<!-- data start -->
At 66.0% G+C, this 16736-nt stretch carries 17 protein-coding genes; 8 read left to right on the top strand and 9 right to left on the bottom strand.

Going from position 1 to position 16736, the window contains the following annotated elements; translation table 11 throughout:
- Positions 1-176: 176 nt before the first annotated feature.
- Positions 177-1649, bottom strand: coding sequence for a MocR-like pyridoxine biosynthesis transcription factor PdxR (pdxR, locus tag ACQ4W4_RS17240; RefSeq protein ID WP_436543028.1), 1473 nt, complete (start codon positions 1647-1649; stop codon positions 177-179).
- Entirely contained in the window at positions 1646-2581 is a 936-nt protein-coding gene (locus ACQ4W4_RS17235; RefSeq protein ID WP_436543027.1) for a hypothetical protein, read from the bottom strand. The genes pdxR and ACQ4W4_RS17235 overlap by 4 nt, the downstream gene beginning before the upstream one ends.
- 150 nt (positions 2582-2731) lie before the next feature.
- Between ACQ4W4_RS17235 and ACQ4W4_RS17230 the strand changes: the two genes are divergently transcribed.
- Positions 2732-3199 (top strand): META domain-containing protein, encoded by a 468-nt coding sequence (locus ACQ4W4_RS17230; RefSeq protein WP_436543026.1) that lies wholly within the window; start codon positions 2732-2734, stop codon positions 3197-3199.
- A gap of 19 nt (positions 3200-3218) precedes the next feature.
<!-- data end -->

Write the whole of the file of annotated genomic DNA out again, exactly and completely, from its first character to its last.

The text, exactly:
At 66.0% G+C, this 16736-nt stretch carries 17 protein-coding genes; 8 read left to right on the top strand and 9 right to left on the bottom strand.

Going from position 1 to position 16736, the window contains the following annotated elements; translation table 11 throughout:
- Positions 1-176: 176 nt before the first annotated feature.
- Positions 177-1649, bottom strand: coding sequence for a MocR-like pyridoxine biosynthesis transcription factor PdxR (pdxR, locus tag ACQ4W4_RS17240; RefSeq protein ID WP_436543028.1), 1473 nt, complete (start codon positions 1647-1649; stop codon positions 177-179).
- Entirely contained in the window at positions 1646-2581 is a 936-nt protein-coding gene (locus ACQ4W4_RS17235; RefSeq protein ID WP_436543027.1) for a hypothetical protein, read from the bottom strand. The genes pdxR and ACQ4W4_RS17235 overlap by 4 nt, the downstream gene beginning before the upstream one ends.
- 150 nt (positions 2582-2731) lie before the next feature.
- Between ACQ4W4_RS17235 and ACQ4W4_RS17230 the strand changes: the two genes are divergently transcribed.
- Positions 2732-3199 (top strand): META domain-containing protein, encoded by a 468-nt coding sequence (locus ACQ4W4_RS17230; RefSeq protein WP_436543026.1) that lies wholly within the window; start codon positions 2732-2734, stop codon positions 3197-3199.
- A gap of 19 nt (positions 3200-3218) precedes the next feature.